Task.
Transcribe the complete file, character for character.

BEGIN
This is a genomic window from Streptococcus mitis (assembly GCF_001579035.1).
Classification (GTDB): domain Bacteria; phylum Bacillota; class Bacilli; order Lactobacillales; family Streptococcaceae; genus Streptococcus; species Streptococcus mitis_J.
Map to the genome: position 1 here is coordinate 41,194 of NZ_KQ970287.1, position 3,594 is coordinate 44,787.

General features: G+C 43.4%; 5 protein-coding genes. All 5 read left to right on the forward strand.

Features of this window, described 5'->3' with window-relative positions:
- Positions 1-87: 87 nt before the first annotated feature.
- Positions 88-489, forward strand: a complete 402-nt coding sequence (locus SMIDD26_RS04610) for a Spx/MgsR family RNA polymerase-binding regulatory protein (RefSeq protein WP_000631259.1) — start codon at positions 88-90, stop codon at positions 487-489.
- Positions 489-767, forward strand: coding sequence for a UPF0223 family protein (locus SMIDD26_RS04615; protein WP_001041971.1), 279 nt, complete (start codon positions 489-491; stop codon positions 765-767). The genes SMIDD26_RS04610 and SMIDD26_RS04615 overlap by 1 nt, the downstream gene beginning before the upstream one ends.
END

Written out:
This is a genomic window from Streptococcus mitis (assembly GCF_001579035.1).
Classification (GTDB): domain Bacteria; phylum Bacillota; class Bacilli; order Lactobacillales; family Streptococcaceae; genus Streptococcus; species Streptococcus mitis_J.
Map to the genome: position 1 here is coordinate 41,194 of NZ_KQ970287.1, position 3,594 is coordinate 44,787.

General features: G+C 43.4%; 5 protein-coding genes. All 5 read left to right on the forward strand.

Features of this window, described 5'->3' with window-relative positions:
- Positions 1-87: 87 nt before the first annotated feature.
- Positions 88-489, forward strand: a complete 402-nt coding sequence (locus SMIDD26_RS04610) for a Spx/MgsR family RNA polymerase-binding regulatory protein (RefSeq protein WP_000631259.1) — start codon at positions 88-90, stop codon at positions 487-489.
- Positions 489-767, forward strand: coding sequence for a UPF0223 family protein (locus SMIDD26_RS04615; protein WP_001041971.1), 279 nt, complete (start codon positions 489-491; stop codon positions 765-767). The genes SMIDD26_RS04610 and SMIDD26_RS04615 overlap by 1 nt, the downstream gene beginning before the upstream one ends.